Best Wine Producing Regions – New Zealand

When traveling through the rolling hills, and large surfing communities in New Zealand, you can find some of the best vineyards with great wine production on any coast.

Internationally, little is known about wines from New Zealand, well recognised over the world for its scenic beauty, surfing beaches, snow clad volcanoes, and the gentlest of people. But there happens to be some of the best wine producing regions in the world there!

New Zealand, in fact, produces some of the best premium quality wines in the world that command a pretty hefty price— which is why you will rarely find them in supermarkets. The country has long, warm summers that create a defectless climate for growing wine grapes. Their red blend Bordeaux, Syrah and Pinot Noir sell for close to a hundred U.S. dollars per bottle. The whites also sell for upwards of 50 dollars a bottle. 

The winemakers of this country have perfected the craft of creating wines. They continually export over 80 percent of what they produce, mainly to the U.S., China, Canada and the U.K.

There are 700 wineries in the vineyards of New Zealand, and almost all of them are close to the coast. The protracted summers, long sunny days and cooler nights help the grapes grow slowly, making the climate ideal for complex wines.

Even their Sauvignon Blanc had attracted the attention of aficionados, and the reds established their own prestige as well.



This region at the northeastern tip of the South Island is concentrated with wineries. The wine focus in the area is mainly on Pinot Noir, Sauvignon Blanc and Riesling. It’s quite rewarding to go wine tasting,and indulge in dining at the restaurants owned by the wineries that serve gourmet food. 

Once satiated, head for the coastal waterways, peninsulas, the islands and the Queen Charlotte Walking Track that takes you to the coastal forests and coves. A full week in Marlborough will pass by quickly.


Hawke Bay 

The region specialises in blended red, full bodied wines, similar to some of the best varieties from Bordeaux. They mainly grow Merlot, Malbec and Cabernet Sauvignon. Some of the areas are also dedicated to Syrah, Sauvignon Blanc and Chardonnay.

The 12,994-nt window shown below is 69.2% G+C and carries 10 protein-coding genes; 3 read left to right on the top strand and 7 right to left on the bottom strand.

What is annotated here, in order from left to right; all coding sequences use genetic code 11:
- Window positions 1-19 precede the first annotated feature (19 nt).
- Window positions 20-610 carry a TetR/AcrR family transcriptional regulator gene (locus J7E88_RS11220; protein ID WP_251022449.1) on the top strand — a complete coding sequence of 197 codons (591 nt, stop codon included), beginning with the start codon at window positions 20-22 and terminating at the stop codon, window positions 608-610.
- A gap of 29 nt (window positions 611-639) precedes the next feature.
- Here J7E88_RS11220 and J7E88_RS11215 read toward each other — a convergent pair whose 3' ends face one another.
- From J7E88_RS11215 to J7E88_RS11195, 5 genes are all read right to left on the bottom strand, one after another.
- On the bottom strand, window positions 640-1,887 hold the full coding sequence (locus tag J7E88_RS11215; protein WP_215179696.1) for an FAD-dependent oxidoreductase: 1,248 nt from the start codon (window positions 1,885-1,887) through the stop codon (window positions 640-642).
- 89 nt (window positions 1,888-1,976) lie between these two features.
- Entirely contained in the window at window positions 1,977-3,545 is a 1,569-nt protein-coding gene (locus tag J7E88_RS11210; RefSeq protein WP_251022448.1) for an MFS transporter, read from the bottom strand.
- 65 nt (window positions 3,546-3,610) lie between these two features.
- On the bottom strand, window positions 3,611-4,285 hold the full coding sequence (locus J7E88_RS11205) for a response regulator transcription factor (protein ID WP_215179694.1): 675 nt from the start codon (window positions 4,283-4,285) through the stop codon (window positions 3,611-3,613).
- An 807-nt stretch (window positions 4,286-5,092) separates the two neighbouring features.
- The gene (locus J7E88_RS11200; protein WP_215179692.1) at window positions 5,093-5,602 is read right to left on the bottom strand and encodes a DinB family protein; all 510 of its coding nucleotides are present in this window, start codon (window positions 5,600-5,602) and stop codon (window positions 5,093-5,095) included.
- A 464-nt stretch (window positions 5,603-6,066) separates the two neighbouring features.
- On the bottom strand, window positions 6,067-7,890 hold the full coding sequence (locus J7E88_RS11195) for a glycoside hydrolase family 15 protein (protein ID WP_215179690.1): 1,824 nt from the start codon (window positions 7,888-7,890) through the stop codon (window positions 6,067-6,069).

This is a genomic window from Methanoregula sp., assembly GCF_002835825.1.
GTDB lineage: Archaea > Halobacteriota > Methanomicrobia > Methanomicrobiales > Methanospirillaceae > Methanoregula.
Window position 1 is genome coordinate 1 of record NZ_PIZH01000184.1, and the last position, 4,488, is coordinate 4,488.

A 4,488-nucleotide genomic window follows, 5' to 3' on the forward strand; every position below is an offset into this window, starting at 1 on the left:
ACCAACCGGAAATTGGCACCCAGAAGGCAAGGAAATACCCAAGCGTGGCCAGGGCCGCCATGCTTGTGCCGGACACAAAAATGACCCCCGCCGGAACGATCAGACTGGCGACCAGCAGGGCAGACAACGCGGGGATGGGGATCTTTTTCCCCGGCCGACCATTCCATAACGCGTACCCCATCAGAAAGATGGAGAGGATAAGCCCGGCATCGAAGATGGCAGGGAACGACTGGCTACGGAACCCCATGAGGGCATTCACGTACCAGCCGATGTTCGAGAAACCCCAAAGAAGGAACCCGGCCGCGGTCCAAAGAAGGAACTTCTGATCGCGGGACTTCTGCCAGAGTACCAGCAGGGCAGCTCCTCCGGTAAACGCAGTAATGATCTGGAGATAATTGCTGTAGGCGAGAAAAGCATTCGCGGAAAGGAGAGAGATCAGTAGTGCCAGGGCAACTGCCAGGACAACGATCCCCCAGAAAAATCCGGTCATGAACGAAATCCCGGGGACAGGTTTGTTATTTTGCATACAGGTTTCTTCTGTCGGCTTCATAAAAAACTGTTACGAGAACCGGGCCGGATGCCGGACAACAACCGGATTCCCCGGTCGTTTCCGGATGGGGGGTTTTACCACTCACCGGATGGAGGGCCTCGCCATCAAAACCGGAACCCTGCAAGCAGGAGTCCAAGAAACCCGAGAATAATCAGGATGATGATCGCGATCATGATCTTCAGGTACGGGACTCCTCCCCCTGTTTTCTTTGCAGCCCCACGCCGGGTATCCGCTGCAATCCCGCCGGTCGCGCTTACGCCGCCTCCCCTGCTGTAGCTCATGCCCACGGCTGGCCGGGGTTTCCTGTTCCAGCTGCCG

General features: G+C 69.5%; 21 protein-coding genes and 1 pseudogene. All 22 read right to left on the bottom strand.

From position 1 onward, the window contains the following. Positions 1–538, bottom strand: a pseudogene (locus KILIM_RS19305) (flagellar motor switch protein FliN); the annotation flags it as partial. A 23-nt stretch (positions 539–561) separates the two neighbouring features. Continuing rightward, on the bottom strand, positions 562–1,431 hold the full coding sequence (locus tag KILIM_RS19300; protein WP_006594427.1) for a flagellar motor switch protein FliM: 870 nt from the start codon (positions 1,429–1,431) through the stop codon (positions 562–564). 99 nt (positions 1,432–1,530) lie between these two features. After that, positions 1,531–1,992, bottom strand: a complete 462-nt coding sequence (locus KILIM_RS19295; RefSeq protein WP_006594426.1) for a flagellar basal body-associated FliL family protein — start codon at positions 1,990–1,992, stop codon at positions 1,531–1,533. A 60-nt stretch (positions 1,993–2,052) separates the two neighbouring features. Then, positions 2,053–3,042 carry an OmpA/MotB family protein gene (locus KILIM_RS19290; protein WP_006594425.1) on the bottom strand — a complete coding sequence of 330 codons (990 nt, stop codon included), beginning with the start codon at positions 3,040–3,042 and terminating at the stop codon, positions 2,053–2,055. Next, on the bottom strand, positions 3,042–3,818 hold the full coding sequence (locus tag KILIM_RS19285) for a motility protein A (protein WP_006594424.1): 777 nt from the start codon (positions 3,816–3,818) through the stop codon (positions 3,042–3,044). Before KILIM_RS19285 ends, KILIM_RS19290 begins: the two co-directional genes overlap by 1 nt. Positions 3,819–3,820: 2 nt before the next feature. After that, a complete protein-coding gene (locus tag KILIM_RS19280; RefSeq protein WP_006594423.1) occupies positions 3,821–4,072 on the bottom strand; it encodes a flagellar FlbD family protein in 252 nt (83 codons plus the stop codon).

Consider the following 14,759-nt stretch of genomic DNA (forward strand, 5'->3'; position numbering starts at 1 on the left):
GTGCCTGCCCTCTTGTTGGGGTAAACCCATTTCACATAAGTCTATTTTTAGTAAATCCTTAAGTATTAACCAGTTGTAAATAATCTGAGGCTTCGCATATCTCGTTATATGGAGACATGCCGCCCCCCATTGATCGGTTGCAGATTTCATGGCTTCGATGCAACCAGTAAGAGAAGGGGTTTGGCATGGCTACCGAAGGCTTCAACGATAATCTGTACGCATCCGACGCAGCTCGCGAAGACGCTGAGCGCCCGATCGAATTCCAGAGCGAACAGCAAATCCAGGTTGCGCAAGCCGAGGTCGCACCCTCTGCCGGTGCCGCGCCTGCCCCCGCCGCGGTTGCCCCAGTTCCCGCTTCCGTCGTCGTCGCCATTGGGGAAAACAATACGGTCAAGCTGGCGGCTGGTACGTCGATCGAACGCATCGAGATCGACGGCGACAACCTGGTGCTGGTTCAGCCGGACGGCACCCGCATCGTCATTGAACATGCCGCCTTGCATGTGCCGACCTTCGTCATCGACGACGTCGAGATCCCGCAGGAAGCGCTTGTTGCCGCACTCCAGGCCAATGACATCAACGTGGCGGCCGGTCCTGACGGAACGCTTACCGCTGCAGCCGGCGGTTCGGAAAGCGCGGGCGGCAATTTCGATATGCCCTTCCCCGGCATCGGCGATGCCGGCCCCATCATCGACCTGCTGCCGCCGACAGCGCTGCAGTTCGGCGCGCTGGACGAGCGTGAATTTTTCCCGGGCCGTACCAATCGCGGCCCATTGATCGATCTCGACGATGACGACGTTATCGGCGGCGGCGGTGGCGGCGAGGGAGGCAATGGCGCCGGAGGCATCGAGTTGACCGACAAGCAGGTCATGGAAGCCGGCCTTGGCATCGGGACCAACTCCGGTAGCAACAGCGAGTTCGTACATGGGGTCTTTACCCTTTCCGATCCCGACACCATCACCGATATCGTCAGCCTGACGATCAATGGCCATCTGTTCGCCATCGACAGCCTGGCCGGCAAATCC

This region on the east coast of the country’s North Island is not only popular among the wine buffs but also for the beaches, art deco architecture, the theatre in Napier and the Opera House in Hastings. In Napier, they also have one of the best aquariums in the world with an aquatic viewing tunnel!


This region has conditions similar to Burgundy in France—both in terms of climate and soil. Most of the 60 odd wineries in the region are family owned, small and exclusive. They prefer to call them boutique wineries, and they are known to  produce some dessert wines as well.  This doesn’t stop the wineries in the region from being known for premium quality Pinot Noir, Syrah and Chardonnay.

 Enthusiasts follow the trail of the Ruamahanga river alongside which most of the wineries are located. In addition to seeing splendid landscapes, there’s an annual country music festival, and the Wairarapa wine harvest festival and ride.


Central Otago

This is another fabulous region in the country. Situated in the inner part of Otago in the South Island, the entire area is surrounded by mountain ranges that leads to the upper part of the Clutha River. 

The region is also well known for excellent quality Pinot Noir and some varieties of white wine. Many travelers also visit Otago for its fruit orchards – mainly apricots and cherries during the season. Hiking trails, outdoor ice skating and the relics from the goldmines of the past attract many visitors.


In New Zealand it’s customary for the wineries to charge a small fee for wine tasting which is usually refunded once you make your purchase.

Picture: ShutterStock / ID: 108990056

If you’d like to read about more wineries in Oceania, check out another article on Australian wines.

An Underdog in Wine Production— Australia


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